Strategizing a Remodel: Creating a Timeline and Choosing the Projects

4 Materials
$5000
6 Months
Medium

One of the most transformative seasons of life that my husband and I have gone through was our first home remodel. We lived in our little brick cottage for three years, moved away for two, and then ended up purchasing it in 2015. As was common with bungalows built in the late fifties, ours had many small, segmented rooms that didn’t flow into each other. The closets were tiny, and the upstairs was unfinished.


We knew that to make the home sustainable for the long term and to turn it into the family home that we wanted it to be, we’d have to make major changes. That knowledge, added to the fact that the home still had its original wiring, made us realize that we’d need to take on a big remodel. To make the project fit our budget and timeline, we had to be strategic with the steps we took. Here is a brief, high-level look at what we did.

First, we started with the safety features that needed to be updated right away. We took the original dry wall out and in the process, removed four walls from the interior of the home. Two were load-bearing, so our contractor worked in the roof to restructure the beams above to help shift the weight. Once those were down, it was time to replace the wiring. Our electrician took out all of the original wiring and installed new, safer outlets wiring throughout the home.


Next, we knew there was at least some presence of lead-based paint in the home, as it was built more than 60 years ago before more modern regulations took hold. Most of that issue was taken care of when we removed the walls and drywall, but there were still a few interior window sills that we needed to replace.


Then came the fun task of replacing all of the windows in the home. These were also original and had become drafty over the decades as the seal loosened. As such, we were losing heat during the winter and draining AC in the summer. We replaced the windows with new, EnergyStar-rated ones that have saved us a significant amount on our monthly utility bill. We used a reference similar to this guide to help us choose a style that fit our home aesthetics while still being functional.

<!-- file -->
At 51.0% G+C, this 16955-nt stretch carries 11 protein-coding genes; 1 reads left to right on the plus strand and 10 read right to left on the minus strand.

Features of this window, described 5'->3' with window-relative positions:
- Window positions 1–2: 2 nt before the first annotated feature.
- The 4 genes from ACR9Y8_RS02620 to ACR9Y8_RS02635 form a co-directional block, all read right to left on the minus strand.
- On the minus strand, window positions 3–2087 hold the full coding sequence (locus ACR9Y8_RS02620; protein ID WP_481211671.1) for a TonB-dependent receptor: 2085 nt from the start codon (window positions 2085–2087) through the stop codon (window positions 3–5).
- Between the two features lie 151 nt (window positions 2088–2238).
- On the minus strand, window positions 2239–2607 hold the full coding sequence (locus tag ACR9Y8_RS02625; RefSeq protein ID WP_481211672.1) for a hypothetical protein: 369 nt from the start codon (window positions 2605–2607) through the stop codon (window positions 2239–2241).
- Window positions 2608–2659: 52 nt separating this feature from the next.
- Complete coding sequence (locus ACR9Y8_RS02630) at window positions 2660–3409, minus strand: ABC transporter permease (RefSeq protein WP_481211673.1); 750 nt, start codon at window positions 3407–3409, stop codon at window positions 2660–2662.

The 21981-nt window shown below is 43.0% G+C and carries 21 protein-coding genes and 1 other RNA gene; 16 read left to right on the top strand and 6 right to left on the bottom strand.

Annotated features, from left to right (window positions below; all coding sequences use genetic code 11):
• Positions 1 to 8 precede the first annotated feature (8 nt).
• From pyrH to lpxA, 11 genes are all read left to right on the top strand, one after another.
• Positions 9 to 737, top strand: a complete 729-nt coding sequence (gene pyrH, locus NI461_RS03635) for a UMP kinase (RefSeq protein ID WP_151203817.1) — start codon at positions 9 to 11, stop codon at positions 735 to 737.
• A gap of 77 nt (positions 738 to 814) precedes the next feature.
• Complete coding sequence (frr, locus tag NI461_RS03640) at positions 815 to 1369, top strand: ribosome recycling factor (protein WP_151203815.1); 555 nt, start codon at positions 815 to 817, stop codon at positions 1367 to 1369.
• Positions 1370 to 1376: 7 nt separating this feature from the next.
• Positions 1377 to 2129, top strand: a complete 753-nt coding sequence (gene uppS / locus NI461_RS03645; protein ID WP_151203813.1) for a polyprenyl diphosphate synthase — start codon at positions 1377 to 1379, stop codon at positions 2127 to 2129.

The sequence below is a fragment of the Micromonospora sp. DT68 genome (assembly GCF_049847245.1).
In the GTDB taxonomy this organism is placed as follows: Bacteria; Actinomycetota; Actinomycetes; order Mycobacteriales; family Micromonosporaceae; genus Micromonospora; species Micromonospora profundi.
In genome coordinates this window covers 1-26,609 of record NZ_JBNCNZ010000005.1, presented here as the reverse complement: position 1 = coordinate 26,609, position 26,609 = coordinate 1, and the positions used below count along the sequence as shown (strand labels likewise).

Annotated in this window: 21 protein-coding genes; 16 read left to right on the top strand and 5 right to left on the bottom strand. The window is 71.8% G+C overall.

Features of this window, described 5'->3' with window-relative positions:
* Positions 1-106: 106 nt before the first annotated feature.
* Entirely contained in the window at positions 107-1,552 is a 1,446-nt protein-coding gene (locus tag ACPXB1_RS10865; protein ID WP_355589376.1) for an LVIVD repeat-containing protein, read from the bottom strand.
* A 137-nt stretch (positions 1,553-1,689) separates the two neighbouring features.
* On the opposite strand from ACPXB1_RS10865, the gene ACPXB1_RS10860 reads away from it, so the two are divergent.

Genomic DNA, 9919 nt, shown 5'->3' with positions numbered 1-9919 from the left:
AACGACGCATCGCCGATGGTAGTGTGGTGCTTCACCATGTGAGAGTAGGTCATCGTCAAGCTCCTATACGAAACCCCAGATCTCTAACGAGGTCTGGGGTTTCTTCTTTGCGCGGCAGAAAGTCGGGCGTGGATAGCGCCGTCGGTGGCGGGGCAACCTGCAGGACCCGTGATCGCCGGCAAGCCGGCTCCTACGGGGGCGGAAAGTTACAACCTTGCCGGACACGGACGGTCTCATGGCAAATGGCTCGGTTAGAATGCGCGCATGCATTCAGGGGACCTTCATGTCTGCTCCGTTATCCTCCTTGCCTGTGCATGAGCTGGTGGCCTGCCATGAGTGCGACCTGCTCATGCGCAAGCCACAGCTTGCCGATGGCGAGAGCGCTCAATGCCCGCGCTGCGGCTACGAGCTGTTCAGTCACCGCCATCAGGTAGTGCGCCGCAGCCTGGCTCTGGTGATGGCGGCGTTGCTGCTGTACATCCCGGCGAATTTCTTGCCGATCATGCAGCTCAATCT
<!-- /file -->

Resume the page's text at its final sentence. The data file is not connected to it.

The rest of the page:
From there, we tackled the upper level remodel. Prior to our project, this had been an unfinished attic space wherein all of the former resident’s furniture and clothing was stored. As renters of this property, the door leading to the upper level had actually been locked to us, so we didn’t even see this space until we purchased the home. We have two children and we knew we wanted to transform this level into their bedrooms and bathrooms.


Together with our contractor, we added two A-frame bedrooms as well as two full bathrooms, thanks to an addition out the back that provided for additional square footage. We then dry walled, painted and carpeted the rooms, adding two miniature closets to each one for storage.


With the new wiring and windows installed, the next step was to add drywall and finish off the downstairs rooms. While the walls were out and before the new ones were installed, we worked with our contractor to develop a series of built-ins throughout the living room, dining room and master bedroom that were all the same arched motif. We also built a custom banquette in the kitchen that I’ve always envisioned in that space. This added a custom, craftsman touch to our home. Then, we mulled over paint colors, chose a specific greige from among the thousand options and the home started to come together.

Then, we decided to focus on the exterior. We added a row of trees to act as a privacy barrier between our home and our neighbor’s property. In all, we planted 12 Nellis Hollies and eight Crepe Myrtles. Though they are still relatively small now, the idea is that in about 10 years, the Hollies will be towering and any space beneath their branches, where there tends to be a few feet of just bark if they’re trimmed correctly, will be filled in with the Crepe Myrtles.

Once that was completed, we turned our attention to the rest of the home's landscape, seeking to add curb appeal. Through a recommendation of our contractor, we found a pressure washer who was able to remove decades of grime, paint and general debris from the brick, revealing its original glory. Then, we re-painted the exterior window sills, removed rusty window awnings and gave the concrete sidewalk a good wash as well. Our next big project was to pave the dirt driveway. As we did so, we opted to add a circle drive to go around our big pin oak tree in the front.


This has been a great addition, but I will say that once we paved the driveway, we didn’t account for how rainwater would run off, and as such, it tends to pool in the adjacent mulch bed during a downpour, which sometimes results in water coming into our basement. Thankfully, my husband is a plumber and plans to add a drainage system in that particular area to move the water away from the house and into the backyard a few feet away.

This project took us two years in all and it was indeed a labor of love. In a few months, we will be leaving this property to tackle another remodel on a family home. While I’m looking forward to the end result, this is one process I was thankful to have behind us! Still, we are excited to take the lessons learned during this project and apply them to the next, creating a space that feels equally like home.

Suggested materials:

  • Sheet Rock  (Hardware Store)
  • Carpeting  (Hardware Store)
  • Paint  (Hardware Store)
See all materials

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